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Travel: St Mary’s Church, Fort George, Madras (now Chennai)

October 11, 2015 1 comment

This is the first English Church built in India. It is the oldest English Church east of Suez.

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Clive of India was married in the church, as was Elihu Yale, an early founder of Yale University.

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The barracks were built in 1687 but St Mary’s was begun in 1678. It was consecrated (controversially) by Richard Portman in October 1680. The organ was installed in 1687. The spire was added in 1710.

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The walls are 4ft thick, it was built to withstand siege and cyclone and had a blast-proof roof of solid masonry. The brickwork is 2ft thick.

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The building could accommodate 500 people. The distinctive black granite baptismal font dates from 1680.

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My journal entry (October 2014):

St Mary’s – the oldest English church east of the Suez. So many similarities with St Andrew’s cathedral in Singapore, just not as big. So many brass memorial plaques to those who died, often of sickness and disease, many very young. We strolled in the heat of the beautiful sunlit church garden. A peaceful place. Butterflies. Odd how a mercantile and mercenary Raj took the Church with it as part and parcel of Empire. It was obvious you would think, wasn’t it? Well, as the years have unfolded, no – it was a bad idea!  Felt a little strange that Grandad would have known this church. Presumably as a bandsman, he may even have set foot inside. At the back of the building, I saw an old fading photo of George Town at the time (1905) he would have been there, so very different to today’s Chennai’.

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The great Lutheran Pietist missionary, exemplar and intermediary, Christian Friedrich Schwartz (born 1726) arrived in India in 1750. He is remembered in India fondly and in the stirring epitaph at the base of the large white marble sculpture in St Mary’s (by John Bacon Jr, 1807).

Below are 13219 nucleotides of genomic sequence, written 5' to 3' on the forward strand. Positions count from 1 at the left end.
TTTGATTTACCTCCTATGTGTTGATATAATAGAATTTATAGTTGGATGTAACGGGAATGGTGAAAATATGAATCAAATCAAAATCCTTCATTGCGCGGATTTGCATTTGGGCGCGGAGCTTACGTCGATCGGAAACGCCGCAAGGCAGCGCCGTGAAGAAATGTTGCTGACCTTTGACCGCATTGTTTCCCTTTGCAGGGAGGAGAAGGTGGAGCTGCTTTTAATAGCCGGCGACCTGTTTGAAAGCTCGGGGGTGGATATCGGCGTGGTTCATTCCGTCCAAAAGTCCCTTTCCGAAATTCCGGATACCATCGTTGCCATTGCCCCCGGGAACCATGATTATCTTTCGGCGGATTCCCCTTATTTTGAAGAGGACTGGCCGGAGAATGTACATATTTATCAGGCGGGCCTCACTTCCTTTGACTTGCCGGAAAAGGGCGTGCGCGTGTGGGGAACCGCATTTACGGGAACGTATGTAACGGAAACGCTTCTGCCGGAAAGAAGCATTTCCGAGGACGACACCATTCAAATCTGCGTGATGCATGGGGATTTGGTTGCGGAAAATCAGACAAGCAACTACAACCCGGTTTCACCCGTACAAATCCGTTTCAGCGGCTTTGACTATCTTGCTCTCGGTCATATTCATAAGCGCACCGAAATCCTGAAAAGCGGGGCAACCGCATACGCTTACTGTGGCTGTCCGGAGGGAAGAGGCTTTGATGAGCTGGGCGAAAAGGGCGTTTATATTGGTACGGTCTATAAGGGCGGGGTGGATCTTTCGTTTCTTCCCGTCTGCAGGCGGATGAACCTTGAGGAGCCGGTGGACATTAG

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Schwartz was truly the first Protestant missionary to India, not William Carey as often supposed. Carey arrived in India two years after Schwartz’s death at Tanjore in 1798. Schwartz died a rich man but he left all his wealth to the SPCK for its work in India.

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Social History: George Olliffe at Fort St George, Madras, India

July 27, 2015 1 comment

In 1905 (100 years ago) my grandfather George Olliffe was serving with the British army in Madras (now Chennai) at Fort St George in India. I have blogged his story here. He was a bandsman in the Leicestershire Regiment (1Bn) and was posted to British India in 1903 at a time when the Raj was at the height of its powers on the sub-continent. He left India in 1906.

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Lt-Colonel Webb’s 1912 ‘ A History of the Services of the 17th (The Leicestershire) Regiment’ records, ‘The regiment sailed from Durban on the 7th November 1902 for Madras (from fighting in the South African Boer war), and arriving on the 30th, disembarked on the 1st December and proceeded to Fort George‘. Bandsman Olliffe arrived in Fort St George from Britain four months later on 6th March 1903.

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In October 2014, I went to Chennai. One of the highlights of the trip to southern India was to visit the Fort St George military compound, some of which still houses units of the Indian military.

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It was thrilling for me to walk through part of the Fort where Grandfather must have drilled, to view his old parade ground and perhaps even to look at one of his old barrack blocks.

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This is a photo record of my visit to this evocative place within our own family history:

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The Parade Ground and Drill Square at Fort St George

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Some of the vast walls and ditches surrounding the Fort.

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Another part of the compound adjacent to St Mary’s Anglican Church, the first English church built in India (1678-80).

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The thought that Grandfather may have set foot, perhaps for a parade service, in this very same church was very moving.

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